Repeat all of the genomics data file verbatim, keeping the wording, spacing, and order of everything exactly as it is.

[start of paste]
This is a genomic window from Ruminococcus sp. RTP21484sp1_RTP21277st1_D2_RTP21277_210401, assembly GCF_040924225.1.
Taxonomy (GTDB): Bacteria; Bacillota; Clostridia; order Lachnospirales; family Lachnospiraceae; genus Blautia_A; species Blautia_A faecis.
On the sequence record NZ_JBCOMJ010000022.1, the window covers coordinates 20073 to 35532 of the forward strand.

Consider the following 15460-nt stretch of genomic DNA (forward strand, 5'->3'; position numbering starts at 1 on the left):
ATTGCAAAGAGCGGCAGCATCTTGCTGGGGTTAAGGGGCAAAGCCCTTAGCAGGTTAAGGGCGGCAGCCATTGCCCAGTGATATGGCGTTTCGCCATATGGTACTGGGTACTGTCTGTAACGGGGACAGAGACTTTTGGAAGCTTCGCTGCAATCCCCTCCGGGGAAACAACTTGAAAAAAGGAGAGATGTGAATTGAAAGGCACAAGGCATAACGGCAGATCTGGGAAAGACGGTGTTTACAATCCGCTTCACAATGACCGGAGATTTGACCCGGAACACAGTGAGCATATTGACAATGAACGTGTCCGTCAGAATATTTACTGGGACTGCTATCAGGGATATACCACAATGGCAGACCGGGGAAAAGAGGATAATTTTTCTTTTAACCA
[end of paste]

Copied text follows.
This is a genomic window from Ruminococcus sp. RTP21484sp1_RTP21277st1_D2_RTP21277_210401, assembly GCF_040924225.1.
Taxonomy (GTDB): Bacteria; Bacillota; Clostridia; order Lachnospirales; family Lachnospiraceae; genus Blautia_A; species Blautia_A faecis.
On the sequence record NZ_JBCOMJ010000022.1, the window covers coordinates 20073 to 35532 of the forward strand.

Consider the following 15460-nt stretch of genomic DNA (forward strand, 5'->3'; position numbering starts at 1 on the left):
ATTGCAAAGAGCGGCAGCATCTTGCTGGGGTTAAGGGGCAAAGCCCTTAGCAGGTTAAGGGCGGCAGCCATTGCCCAGTGATATGGCGTTTCGCCATATGGTACTGGGTACTGTCTGTAACGGGGACAGAGACTTTTGGAAGCTTCGCTGCAATCCCCTCCGGGGAAACAACTTGAAAAAAGGAGAGATGTGAATTGAAAGGCACAAGGCATAACGGCAGATCTGGGAAAGACGGTGTTTACAATCCGCTTCACAATGACCGGAGATTTGACCCGGAACACAGTGAGCATATTGACAATGAACGTGTCCGTCAGAATATTTACTGGGACTGCTATCAGGGATATACCACAATGGCAGACCGGGGAAAAGAGGATAATTTTTCTTTTAACCA